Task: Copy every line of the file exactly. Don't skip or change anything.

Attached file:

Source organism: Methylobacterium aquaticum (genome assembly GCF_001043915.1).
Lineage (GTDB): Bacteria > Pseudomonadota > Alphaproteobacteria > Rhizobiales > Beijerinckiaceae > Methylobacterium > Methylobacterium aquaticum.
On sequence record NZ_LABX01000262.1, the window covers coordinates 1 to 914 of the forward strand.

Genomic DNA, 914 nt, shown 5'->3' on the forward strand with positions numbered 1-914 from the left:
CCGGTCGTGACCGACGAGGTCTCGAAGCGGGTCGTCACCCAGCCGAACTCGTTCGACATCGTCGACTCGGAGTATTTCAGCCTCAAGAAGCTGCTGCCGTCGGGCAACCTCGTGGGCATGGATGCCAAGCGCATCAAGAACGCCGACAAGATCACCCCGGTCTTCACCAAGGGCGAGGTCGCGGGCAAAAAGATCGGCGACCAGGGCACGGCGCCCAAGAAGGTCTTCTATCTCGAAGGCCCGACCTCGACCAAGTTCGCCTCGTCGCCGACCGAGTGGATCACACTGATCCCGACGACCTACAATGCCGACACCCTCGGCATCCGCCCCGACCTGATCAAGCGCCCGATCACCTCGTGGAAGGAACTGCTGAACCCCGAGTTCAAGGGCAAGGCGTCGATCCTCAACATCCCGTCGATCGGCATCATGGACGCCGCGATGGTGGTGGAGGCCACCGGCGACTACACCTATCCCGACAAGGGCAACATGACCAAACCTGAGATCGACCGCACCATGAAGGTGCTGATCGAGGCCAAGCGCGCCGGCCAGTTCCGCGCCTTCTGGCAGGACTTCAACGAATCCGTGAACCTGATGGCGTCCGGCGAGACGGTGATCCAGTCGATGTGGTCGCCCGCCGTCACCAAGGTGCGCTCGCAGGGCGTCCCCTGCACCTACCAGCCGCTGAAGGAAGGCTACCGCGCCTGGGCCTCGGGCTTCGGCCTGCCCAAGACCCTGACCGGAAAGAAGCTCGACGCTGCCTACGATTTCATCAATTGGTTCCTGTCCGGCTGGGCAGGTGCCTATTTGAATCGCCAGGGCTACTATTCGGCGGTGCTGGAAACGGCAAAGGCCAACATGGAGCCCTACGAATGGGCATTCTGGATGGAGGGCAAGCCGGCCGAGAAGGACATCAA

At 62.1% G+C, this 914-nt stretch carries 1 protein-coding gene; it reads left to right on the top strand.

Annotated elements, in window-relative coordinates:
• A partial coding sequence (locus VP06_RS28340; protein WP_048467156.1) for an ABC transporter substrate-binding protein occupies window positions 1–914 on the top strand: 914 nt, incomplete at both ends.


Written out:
Source organism: Methylobacterium aquaticum (genome assembly GCF_001043915.1).
Lineage (GTDB): Bacteria > Pseudomonadota > Alphaproteobacteria > Rhizobiales > Beijerinckiaceae > Methylobacterium > Methylobacterium aquaticum.
On sequence record NZ_LABX01000262.1, the window covers coordinates 1 to 914 of the forward strand.

Genomic DNA, 914 nt, shown 5'->3' on the forward strand with positions numbered 1-914 from the left:
CCGGTCGTGACCGACGAGGTCTCGAAGCGGGTCGTCACCCAGCCGAACTCGTTCGACATCGTCGACTCGGAGTATTTCAGCCTCAAGAAGCTGCTGCCGTCGGGCAACCTCGTGGGCATGGATGCCAAGCGCATCAAGAACGCCGACAAGATCACCCCGGTCTTCACCAAGGGCGAGGTCGCGGGCAAAAAGATCGGCGACCAGGGCACGGCGCCCAAGAAGGTCTTCTATCTCGAAGGCCCGACCTCGACCAAGTTCGCCTCGTCGCCGACCGAGTGGATCACACTGATCCCGACGACCTACAATGCCGACACCCTCGGCATCCGCCCCGACCTGATCAAGCGCCCGATCACCTCGTGGAAGGAACTGCTGAACCCCGAGTTCAAGGGCAAGGCGTCGATCCTCAACATCCCGTCGATCGGCATCATGGACGCCGCGATGGTGGTGGAGGCCACCGGCGACTACACCTATCCCGACAAGGGCAACATGACCAAACCTGAGATCGACCGCACCATGAAGGTGCTGATCGAGGCCAAGCGCGCCGGCCAGTTCCGCGCCTTCTGGCAGGACTTCAACGAATCCGTGAACCTGATGGCGTCCGGCGAGACGGTGATCCAGTCGATGTGGTCGCCCGCCGTCACCAAGGTGCGCTCGCAGGGCGTCCCCTGCACCTACCAGCCGCTGAAGGAAGGCTACCGCGCCTGGGCCTCGGGCTTCGGCCTGCCCAAGACCCTGACCGGAAAGAAGCTCGACGCTGCCTACGATTTCATCAATTGGTTCCTGTCCGGCTGGGCAGGTGCCTATTTGAATCGCCAGGGCTACTATTCGGCGGTGCTGGAAACGGCAAAGGCCAACATGGAGCCCTACGAATGGGCATTCTGGATGGAGGGCAAGCCGGCCGAGAAGGACATCAA

At 62.1% G+C, this 914-nt stretch carries 1 protein-coding gene; it reads left to right on the top strand.

Annotated elements, in window-relative coordinates:
• A partial coding sequence (locus VP06_RS28340; protein WP_048467156.1) for an ABC transporter substrate-binding protein occupies window positions 1–914 on the top strand: 914 nt, incomplete at both ends.